'Vanguard' Battalion, K-State rugby club form partnership
Story and photos by Sgt. Daniel Stoutamire, 2nd HBCT, 1st Inf. Div.
MANHATTAN, Kans. - Kansas State University/Fort Riley Rugby Club players
celebrated their new partnership with the Soldiers of the 1st Infantry
Division's 1st Battalion, 18th Infantry Regiment March 3 with a decisive win
over a Wichita club team.
The match, played out on the historic field of K-State's Memorial Stadium,
was the first since the "Vanguard" battalion struck up a partnership with
the university's rugby club. Lt. Col. John Cross, commander of the Vanguard
battalion, met with the team captain and coaches in February to outline the
details of the partnership, one they hoped would be mutually beneficial.
"This is an opportunity for the Soldiers and the student-athletes at K-State
to get to know each other better on the so-called 'field of friendly
strife,'" the commander said. "We can come to a better understanding of what
each person does - they get a better understanding of what we do in the
military and we get a better understanding of what they do as
The battalion provided a color guard for the playing of the national anthem
prior to the March 3 game and brought a large cheering section of uniformed
Soldiers to support the home side.
"It was great to see all those Soldiers in the stands supporting us, and I
know the guys on the team really appreciated it too," said Danny Blea, the
head coach of the club.
The process of finding a KSU team or club with which to partner began back
in 2010, Cross said, when he first took command of the unit and saw that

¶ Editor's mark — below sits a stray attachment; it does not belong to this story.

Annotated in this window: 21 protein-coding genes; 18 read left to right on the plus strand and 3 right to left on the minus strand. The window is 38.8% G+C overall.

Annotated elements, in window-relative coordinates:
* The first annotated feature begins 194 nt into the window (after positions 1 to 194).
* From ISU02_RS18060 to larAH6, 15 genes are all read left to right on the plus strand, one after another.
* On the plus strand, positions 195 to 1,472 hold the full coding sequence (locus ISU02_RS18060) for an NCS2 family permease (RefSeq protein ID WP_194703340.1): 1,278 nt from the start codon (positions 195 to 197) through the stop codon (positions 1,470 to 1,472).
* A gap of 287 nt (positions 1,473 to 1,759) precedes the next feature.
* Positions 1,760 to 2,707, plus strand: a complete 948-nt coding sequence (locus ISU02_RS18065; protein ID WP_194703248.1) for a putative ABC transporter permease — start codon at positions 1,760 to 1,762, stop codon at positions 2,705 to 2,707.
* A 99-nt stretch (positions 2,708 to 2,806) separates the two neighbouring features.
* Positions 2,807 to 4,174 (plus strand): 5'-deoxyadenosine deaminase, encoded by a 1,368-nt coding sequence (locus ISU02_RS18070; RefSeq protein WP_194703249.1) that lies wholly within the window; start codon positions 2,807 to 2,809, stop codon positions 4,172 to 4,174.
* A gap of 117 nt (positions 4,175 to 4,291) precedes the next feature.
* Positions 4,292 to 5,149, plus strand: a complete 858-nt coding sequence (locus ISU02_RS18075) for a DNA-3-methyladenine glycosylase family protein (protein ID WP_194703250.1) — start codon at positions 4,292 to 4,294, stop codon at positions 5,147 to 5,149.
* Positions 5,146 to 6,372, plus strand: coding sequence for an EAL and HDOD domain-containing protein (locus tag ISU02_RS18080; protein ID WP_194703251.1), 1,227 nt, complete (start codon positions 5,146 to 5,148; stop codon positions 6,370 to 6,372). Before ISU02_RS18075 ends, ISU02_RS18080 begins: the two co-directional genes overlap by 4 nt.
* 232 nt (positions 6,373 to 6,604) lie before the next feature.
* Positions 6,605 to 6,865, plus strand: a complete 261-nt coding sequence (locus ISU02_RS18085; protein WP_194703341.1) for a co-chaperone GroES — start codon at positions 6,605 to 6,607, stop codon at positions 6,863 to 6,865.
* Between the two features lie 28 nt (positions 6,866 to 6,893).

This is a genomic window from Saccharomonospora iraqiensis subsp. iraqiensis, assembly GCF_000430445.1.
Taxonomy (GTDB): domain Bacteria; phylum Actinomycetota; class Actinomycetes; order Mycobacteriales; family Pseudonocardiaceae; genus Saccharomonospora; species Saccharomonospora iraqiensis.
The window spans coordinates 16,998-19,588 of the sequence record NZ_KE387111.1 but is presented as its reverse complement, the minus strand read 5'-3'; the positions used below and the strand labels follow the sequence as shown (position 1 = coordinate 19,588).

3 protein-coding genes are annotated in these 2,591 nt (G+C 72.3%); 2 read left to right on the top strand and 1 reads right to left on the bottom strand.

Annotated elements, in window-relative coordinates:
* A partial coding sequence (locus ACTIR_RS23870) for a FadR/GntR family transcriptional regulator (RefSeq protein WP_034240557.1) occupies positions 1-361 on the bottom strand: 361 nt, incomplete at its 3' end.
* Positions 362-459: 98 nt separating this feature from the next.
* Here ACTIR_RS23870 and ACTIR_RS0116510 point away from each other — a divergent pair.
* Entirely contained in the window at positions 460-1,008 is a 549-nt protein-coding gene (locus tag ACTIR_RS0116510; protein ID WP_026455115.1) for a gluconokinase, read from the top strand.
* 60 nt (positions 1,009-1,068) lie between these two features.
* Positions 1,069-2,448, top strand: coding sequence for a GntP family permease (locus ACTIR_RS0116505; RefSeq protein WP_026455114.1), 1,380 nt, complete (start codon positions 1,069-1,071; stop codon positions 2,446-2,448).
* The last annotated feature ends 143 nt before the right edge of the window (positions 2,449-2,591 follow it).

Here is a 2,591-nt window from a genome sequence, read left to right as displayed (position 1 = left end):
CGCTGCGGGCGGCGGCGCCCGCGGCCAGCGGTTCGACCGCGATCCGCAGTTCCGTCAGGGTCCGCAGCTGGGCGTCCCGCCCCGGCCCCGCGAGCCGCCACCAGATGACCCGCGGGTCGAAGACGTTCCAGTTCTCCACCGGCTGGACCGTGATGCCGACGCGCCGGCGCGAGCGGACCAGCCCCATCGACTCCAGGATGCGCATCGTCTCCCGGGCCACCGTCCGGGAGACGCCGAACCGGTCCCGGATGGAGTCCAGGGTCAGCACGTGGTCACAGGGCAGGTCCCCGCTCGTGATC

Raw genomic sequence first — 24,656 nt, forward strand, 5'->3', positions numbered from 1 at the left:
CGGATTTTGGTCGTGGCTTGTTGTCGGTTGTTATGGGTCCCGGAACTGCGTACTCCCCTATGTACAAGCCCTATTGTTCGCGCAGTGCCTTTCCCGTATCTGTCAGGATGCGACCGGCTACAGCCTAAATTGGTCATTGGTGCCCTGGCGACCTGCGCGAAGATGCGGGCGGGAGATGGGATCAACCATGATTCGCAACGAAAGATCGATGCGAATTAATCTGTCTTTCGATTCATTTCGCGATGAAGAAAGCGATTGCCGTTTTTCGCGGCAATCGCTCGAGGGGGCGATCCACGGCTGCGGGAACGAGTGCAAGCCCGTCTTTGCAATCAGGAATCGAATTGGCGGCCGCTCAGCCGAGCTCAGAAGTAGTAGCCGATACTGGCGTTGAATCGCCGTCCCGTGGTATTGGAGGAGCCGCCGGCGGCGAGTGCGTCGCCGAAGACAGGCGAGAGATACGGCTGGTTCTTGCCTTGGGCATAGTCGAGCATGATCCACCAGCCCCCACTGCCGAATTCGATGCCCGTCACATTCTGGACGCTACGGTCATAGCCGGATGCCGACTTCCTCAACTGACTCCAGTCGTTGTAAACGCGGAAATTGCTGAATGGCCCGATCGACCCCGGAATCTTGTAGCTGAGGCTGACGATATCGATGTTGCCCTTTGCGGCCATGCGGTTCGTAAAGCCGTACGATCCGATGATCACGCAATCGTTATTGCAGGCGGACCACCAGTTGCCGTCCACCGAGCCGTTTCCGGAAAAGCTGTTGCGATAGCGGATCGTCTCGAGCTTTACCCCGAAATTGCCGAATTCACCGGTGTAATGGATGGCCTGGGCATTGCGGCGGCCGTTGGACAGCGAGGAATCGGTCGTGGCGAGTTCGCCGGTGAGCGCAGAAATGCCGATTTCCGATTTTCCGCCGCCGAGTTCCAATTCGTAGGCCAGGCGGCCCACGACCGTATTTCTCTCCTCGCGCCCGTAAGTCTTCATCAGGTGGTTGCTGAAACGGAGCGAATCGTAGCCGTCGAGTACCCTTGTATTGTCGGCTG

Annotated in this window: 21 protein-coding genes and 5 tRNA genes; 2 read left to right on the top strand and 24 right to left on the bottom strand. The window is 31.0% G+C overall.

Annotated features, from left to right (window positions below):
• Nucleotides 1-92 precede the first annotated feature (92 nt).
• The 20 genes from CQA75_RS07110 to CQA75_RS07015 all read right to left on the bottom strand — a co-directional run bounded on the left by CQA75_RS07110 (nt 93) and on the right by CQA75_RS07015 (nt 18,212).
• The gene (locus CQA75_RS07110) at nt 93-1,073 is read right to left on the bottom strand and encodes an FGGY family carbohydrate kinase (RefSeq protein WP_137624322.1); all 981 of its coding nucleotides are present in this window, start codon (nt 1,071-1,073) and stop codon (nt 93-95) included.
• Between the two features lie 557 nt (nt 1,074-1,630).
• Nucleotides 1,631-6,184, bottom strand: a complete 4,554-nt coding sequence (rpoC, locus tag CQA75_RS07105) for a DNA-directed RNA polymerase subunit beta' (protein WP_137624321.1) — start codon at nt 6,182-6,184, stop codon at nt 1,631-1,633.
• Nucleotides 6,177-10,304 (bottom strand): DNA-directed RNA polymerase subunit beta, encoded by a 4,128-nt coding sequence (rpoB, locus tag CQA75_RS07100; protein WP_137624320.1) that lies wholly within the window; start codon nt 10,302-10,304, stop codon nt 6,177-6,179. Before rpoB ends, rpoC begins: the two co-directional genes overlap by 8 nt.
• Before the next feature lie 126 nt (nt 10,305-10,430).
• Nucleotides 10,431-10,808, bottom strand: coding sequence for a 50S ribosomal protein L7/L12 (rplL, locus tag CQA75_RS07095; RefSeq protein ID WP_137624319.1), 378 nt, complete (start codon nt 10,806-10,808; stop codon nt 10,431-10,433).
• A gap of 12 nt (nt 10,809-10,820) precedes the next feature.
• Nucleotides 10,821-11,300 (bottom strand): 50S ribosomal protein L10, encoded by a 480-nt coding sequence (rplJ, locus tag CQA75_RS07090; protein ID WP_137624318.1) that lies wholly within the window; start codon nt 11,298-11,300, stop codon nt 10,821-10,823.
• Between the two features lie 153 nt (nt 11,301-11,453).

fellow battalions on Fort Riley had mutually-beneficial partnerships with
other sports teams. However, the brigade's recent deployment in support of
Operation New Dawn meant arrangements had to be put on hold.
"When we got back, we sat down with Art DeGroat, the director of military
affairs at K-State, and talked to him about [partnering with a KSU team or
club]," Cross said.
During the conversation, DeGroat mentioned the university was looking to
expand partnerships outside NCAA-sanctioned teams, and Cross was given a
list of 28 different club teams registered at the school, of varying levels
of participation and sophistication.
"I said, 'Let's do rugby,'" Cross said. "It's a great sport, very akin to
what we in the Combat Arms do every day-it's a very physical game, involves
a lot of running, requires great cardiovascular endurance, but at the same
time there is a lot hitting."
Getting Soldiers raised on American sports like basketball and football to
understand the intricacies and nuances of a complicated sport like rugby
might take time, both Cross and Blea admitted, but there has already been
interest and enthusiasm on the part of Soldiers in the battalion to join the
club and learn the sport.
"We've already had guys show interest," Blea said.
Mike Duncan, an assistant coach at the club, agreed with Blea.
"A lot of guys over the years have come to Fort Riley, learned about K-State
rugby, and ended up going on to finish their educations and staying around
town for a long time," he said.
While Soldiers can benefit from closer ties to their community, Duncan said,
his student-athletes could learn a few things from their military partners
"The example that Soldiers can set for us is a good one-discipline,
camaraderie, teamwork-these rugby players can really benefit from that
example," he said.